If Brian Kelly’s first order of business recruiting offensive linemen was to get bigger, longer and more athletic prospects, he took an old school approach when he signed sophomore John Montelus. Irish A-to-Z continues with the Irish’s physical guard no longer wearing a redshirt.
Jul 27, 2014, 12:59 PM EDT
It didn’t take long for Brian VanGorder to put his stamp on the Notre Dame defense. And before he coached a single game or practice for Brian Kelly, VanGorder went out and identified freshman defensive tackle Pete Mokwuah. Irish A-to-Z continues as we profile the Staten Island native.
Jul 26, 2014, 11:17 AM EDT
Notre Dame will continue to recruit Chicago for top football talent. And in sophomore Colin McGovern, the Irish landed one of the area’s top offensive linemen. Irish A-to-Z continues with a look at one of the bigger surprises on the Irish roster.
Jul 24, 2014, 5:42 PM EDT
Notre Dame broke the mold when they signed offensive lineman Mike McGlinchey. With a body better suited for Mike Brey’s hardwood, the Philadelphia native looked like a developmental project when he pledged his commitment to Brian Kelly and the Fighting Irish. Irish A-to-Z continues with a look at Notre Dame’s starting right tackle.
Jul 24, 2014, 3:54 PM EDT
Wide receiver Will Mahone, whose future at Notre Dame is still uncertain, was sentenced to 10 days in Mahoning County jail on Wednesday stemming from an arrest in June. Mahone has been indefinitely suspended from the football team by Brian Kelly and is not enrolled at the university.
Jul 23, 2014, 9:25 PM EDT
Against just about all odds, senior Cam McDaniel led the Irish in rushing in 2013. Our latest installment in the Irish A-to-Z looks at the veteran running back, who now battles sophomores Greg Bryant and Tarean Folston for carries.
Jul 23, 2014, 5:00 PM EDT
In case you haven’t been following along on social media, the installation of Notre Dame’s new synthetic surface is nearly complete. With the team from FieldTurf working this week to lay down the playing field, the Irish will have a playable field to practice on when camp begins on August 4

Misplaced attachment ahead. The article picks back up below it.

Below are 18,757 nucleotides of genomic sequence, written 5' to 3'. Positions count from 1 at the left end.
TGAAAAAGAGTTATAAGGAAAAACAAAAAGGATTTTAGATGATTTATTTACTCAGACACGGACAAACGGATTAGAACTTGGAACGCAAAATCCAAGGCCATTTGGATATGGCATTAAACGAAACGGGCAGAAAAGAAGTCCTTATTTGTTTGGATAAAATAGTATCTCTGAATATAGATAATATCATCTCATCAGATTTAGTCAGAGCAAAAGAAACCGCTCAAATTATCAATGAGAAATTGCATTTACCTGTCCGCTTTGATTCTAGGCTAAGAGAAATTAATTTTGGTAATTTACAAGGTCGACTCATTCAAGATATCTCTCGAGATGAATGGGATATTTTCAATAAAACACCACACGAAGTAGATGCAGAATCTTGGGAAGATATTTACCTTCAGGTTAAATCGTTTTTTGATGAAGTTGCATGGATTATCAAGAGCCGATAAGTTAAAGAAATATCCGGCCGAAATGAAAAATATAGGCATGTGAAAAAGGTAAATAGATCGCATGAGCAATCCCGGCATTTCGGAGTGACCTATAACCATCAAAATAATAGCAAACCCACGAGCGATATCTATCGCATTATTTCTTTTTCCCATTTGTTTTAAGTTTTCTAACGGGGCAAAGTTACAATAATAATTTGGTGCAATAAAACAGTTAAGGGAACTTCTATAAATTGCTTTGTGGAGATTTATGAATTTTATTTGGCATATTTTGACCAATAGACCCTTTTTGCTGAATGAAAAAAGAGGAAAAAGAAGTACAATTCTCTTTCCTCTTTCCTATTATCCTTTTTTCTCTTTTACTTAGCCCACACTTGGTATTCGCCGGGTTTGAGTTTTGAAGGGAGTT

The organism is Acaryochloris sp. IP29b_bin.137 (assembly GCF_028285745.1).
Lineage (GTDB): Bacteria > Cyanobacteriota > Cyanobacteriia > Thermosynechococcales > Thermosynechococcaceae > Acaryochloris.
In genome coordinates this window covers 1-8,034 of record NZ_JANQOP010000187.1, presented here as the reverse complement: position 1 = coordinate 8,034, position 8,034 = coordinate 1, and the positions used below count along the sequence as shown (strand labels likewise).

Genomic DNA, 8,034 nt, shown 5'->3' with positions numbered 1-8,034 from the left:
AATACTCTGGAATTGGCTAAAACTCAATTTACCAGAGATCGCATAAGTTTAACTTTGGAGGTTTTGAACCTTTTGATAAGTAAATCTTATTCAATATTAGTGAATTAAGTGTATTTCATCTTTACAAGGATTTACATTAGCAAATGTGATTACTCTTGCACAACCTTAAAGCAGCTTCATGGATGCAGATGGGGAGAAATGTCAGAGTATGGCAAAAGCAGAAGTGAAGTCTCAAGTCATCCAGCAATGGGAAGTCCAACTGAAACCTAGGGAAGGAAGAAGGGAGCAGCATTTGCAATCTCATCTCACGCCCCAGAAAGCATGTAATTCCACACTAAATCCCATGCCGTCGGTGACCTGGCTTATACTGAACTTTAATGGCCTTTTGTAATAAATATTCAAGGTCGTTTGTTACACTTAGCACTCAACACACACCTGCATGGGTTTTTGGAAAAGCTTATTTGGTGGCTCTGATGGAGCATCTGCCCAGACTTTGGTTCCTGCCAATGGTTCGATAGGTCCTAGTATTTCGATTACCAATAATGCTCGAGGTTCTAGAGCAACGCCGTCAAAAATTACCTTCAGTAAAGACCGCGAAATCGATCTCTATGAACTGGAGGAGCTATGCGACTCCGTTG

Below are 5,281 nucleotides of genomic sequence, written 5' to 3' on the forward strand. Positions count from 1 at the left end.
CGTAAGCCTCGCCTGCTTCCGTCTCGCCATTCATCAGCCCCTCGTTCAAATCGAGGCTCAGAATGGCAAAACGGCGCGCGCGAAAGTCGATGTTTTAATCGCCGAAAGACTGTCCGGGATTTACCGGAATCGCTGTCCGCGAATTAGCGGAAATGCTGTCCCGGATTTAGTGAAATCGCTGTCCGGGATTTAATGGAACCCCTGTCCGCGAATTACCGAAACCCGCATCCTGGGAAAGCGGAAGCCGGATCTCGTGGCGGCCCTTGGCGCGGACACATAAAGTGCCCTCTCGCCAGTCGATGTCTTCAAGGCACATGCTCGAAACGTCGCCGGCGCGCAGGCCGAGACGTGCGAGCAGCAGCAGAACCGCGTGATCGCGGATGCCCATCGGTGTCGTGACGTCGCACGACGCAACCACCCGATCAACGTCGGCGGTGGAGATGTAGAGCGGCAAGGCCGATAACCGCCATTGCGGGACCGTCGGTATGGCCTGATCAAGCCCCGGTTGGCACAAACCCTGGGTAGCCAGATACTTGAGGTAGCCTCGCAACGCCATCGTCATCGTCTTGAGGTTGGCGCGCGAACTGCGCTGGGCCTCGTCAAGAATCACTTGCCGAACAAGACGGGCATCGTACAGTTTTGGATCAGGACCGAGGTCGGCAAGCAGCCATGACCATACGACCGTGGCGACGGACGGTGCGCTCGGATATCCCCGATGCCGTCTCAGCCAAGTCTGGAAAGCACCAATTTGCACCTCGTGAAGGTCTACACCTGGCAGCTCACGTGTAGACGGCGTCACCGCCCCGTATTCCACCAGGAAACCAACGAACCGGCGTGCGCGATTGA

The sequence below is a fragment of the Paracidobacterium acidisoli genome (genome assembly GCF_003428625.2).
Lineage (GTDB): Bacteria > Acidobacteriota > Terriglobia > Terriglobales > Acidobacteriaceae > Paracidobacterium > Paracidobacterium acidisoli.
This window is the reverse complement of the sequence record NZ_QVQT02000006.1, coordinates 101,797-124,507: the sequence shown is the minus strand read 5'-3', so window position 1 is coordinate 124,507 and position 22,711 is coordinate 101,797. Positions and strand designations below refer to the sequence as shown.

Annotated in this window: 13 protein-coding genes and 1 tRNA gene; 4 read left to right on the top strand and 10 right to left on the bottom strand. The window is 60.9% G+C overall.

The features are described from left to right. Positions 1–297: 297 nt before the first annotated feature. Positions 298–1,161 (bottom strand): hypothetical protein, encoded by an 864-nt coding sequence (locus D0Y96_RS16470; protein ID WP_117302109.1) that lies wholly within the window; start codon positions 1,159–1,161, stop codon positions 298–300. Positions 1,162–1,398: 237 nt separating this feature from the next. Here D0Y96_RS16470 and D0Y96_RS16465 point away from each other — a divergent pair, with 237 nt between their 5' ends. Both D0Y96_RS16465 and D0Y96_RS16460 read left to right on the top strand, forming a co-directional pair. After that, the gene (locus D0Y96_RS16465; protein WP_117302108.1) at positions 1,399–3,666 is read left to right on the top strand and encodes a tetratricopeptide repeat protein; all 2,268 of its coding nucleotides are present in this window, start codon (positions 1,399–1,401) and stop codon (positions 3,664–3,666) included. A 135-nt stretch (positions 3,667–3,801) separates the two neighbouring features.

Jul 22, 2014, 7:17 PM EDT
A recruiting cycle before Notre Dame went hunting late for big bodies to play along the defensive line, they signed a player who might be able to fit that mold in 2014. Fresh off a redshirt, Jacob Matuska has the chance to add some much needed size and strength to Brian VanGorder’s defensive line.
Jul 22, 2014, 12:30 PM EDT
The founding member of the 2014 recruiting class, linebacker Greer Martini enters a football program that looks decidedly different than the one he committed to back in July of 2012. Irish A-to-Z continues as we look at the freshman inside linebacker.
Jul 21, 2014, 3:22 PM EDT
No, he’s not his brother. But center Nick Martin should solidify his standing as one of the top centers in the country in 2014. After an injury ended his debut season in the starting lineup early, Martin returns healthy after knee surgery, giving Notre Dame a key anchor in the middle of Harry Hiestand’s offensive line.
Jul 21, 2014, 10:00 AM EDT
After losing Troy Niklas and Alex Welch from the depth chart, Notre Dame needed to restock a position that’s been very kind to the Irish over the past few years. Irish A-to-Z continues with freshman tight end Tyler Luatua.